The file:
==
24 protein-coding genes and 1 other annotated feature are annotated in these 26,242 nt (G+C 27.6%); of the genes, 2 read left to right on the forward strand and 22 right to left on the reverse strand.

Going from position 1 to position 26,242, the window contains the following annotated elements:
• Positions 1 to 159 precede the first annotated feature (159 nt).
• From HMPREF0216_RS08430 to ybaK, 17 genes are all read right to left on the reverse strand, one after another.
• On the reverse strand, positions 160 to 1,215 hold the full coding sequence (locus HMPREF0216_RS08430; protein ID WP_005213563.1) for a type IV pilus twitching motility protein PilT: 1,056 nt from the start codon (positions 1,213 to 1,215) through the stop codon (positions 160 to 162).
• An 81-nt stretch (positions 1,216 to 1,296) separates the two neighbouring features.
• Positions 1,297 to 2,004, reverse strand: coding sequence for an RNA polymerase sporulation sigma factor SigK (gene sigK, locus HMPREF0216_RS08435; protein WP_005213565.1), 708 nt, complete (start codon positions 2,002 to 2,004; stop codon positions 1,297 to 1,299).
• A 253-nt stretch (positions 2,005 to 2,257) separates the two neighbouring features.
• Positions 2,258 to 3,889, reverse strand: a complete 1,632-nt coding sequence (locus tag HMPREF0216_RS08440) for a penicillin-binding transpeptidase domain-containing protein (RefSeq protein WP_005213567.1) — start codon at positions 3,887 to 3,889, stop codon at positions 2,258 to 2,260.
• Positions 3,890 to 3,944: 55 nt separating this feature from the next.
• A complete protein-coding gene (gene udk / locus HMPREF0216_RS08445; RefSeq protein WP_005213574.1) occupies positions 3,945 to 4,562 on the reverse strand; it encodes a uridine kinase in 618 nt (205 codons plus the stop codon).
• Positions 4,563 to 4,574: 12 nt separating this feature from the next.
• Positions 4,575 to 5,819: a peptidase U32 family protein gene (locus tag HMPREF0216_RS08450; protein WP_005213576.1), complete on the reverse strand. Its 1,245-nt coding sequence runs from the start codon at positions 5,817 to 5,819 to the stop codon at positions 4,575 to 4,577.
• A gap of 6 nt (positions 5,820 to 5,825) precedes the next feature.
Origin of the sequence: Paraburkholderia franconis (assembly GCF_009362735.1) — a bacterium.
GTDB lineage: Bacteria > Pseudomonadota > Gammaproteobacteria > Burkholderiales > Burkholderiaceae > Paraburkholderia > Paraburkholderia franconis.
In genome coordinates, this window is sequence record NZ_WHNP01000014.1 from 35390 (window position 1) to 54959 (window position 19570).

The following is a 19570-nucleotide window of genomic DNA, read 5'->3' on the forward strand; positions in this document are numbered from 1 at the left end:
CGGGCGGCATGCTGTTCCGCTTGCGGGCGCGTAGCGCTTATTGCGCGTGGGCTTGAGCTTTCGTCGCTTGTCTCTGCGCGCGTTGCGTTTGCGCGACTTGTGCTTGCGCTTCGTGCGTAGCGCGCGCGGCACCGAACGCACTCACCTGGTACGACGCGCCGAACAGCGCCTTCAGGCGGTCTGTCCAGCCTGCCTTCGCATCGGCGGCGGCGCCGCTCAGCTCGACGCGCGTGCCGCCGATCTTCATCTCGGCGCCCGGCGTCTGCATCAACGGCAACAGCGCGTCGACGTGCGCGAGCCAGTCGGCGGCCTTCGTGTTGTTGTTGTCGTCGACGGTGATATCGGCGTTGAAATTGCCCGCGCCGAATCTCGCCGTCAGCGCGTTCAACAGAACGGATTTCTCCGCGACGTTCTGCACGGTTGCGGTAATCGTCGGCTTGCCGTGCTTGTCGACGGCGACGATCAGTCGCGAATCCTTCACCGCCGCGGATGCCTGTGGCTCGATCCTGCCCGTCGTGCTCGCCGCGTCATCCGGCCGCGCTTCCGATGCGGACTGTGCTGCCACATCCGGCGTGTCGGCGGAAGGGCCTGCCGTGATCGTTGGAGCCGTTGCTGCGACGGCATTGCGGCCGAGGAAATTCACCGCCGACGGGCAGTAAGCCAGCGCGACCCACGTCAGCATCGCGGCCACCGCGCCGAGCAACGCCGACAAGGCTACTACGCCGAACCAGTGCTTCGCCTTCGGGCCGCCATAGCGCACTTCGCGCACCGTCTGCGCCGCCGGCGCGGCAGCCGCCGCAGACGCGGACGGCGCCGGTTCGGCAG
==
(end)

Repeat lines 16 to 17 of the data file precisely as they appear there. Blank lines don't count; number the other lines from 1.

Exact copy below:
GTDB lineage: Bacteria > Pseudomonadota > Gammaproteobacteria > Burkholderiales > Burkholderiaceae > Paraburkholderia > Paraburkholderia franconis.
In genome coordinates, this window is sequence record NZ_WHNP01000014.1 from 35390 (window position 1) to 54959 (window position 19570).